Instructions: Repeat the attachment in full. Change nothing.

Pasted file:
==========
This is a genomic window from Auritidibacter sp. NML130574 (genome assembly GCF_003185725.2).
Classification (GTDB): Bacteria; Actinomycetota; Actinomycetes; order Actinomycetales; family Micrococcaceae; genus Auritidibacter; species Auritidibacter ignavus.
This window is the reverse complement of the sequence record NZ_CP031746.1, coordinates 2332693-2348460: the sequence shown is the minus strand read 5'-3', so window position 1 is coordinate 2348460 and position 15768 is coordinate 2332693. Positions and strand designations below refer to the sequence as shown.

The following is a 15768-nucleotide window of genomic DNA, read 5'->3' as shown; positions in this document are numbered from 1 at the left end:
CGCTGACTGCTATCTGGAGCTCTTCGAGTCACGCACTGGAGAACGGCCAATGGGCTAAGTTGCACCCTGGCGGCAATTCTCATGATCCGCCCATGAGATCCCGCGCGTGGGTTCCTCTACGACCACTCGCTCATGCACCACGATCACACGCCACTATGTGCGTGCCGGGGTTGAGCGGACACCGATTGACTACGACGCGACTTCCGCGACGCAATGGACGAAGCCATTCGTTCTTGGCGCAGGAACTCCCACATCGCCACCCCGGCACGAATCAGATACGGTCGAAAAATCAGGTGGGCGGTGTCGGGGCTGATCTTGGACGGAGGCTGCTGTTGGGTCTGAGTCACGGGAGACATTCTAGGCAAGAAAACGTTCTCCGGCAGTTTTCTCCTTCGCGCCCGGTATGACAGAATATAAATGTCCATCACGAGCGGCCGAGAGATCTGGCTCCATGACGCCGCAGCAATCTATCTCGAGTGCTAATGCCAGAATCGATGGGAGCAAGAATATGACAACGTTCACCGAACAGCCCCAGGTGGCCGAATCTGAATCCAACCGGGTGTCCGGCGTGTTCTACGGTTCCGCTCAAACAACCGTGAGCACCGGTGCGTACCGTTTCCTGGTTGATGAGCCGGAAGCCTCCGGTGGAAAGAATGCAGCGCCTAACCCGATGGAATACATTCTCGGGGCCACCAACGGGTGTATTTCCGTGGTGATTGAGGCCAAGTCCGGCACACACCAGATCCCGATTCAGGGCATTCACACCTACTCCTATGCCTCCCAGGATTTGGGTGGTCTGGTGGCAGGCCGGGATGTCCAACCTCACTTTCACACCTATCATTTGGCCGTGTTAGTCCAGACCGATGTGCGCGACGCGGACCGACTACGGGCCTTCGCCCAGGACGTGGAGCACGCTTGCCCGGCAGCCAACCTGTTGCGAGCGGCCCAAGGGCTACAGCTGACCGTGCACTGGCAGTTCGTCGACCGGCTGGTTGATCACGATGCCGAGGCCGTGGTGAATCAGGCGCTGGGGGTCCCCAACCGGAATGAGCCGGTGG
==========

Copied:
This is a genomic window from Auritidibacter sp. NML130574 (genome assembly GCF_003185725.2).
Classification (GTDB): Bacteria; Actinomycetota; Actinomycetes; order Actinomycetales; family Micrococcaceae; genus Auritidibacter; species Auritidibacter ignavus.
This window is the reverse complement of the sequence record NZ_CP031746.1, coordinates 2332693-2348460: the sequence shown is the minus strand read 5'-3', so window position 1 is coordinate 2348460 and position 15768 is coordinate 2332693. Positions and strand designations below refer to the sequence as shown.

The following is a 15768-nucleotide window of genomic DNA, read 5'->3' as shown; positions in this document are numbered from 1 at the left end:
CGCTGACTGCTATCTGGAGCTCTTCGAGTCACGCACTGGAGAACGGCCAATGGGCTAAGTTGCACCCTGGCGGCAATTCTCATGATCCGCCCATGAGATCCCGCGCGTGGGTTCCTCTACGACCACTCGCTCATGCACCACGATCACACGCCACTATGTGCGTGCCGGGGTTGAGCGGACACCGATTGACTACGACGCGACTTCCGCGACGCAATGGACGAAGCCATTCGTTCTTGGCGCAGGAACTCCCACATCGCCACCCCGGCACGAATCAGATACGGTCGAAAAATCAGGTGGGCGGTGTCGGGGCTGATCTTGGACGGAGGCTGCTGTTGGGTCTGAGTCACGGGAGACATTCTAGGCAAGAAAACGTTCTCCGGCAGTTTTCTCCTTCGCGCCCGGTATGACAGAATATAAATGTCCATCACGAGCGGCCGAGAGATCTGGCTCCATGACGCCGCAGCAATCTATCTCGAGTGCTAATGCCAGAATCGATGGGAGCAAGAATATGACAACGTTCACCGAACAGCCCCAGGTGGCCGAATCTGAATCCAACCGGGTGTCCGGCGTGTTCTACGGTTCCGCTCAAACAACCGTGAGCACCGGTGCGTACCGTTTCCTGGTTGATGAGCCGGAAGCCTCCGGTGGAAAGAATGCAGCGCCTAACCCGATGGAATACATTCTCGGGGCCACCAACGGGTGTATTTCCGTGGTGATTGAGGCCAAGTCCGGCACACACCAGATCCCGATTCAGGGCATTCACACCTACTCCTATGCCTCCCAGGATTTGGGTGGTCTGGTGGCAGGCCGGGATGTCCAACCTCACTTTCACACCTATCATTTGGCCGTGTTAGTCCAGACCGATGTGCGCGACGCGGACCGACTACGGGCCTTCGCCCAGGACGTGGAGCACGCTTGCCCGGCAGCCAACCTGTTGCGAGCGGCCCAAGGGCTACAGCTGACCGTGCACTGGCAGTTCGTCGACCGGCTGGTTGATCACGATGCCGAGGCCGTGGTGAATCAGGCGCTGGGGGTCCCCAACCGGAATGAGCCGGTGG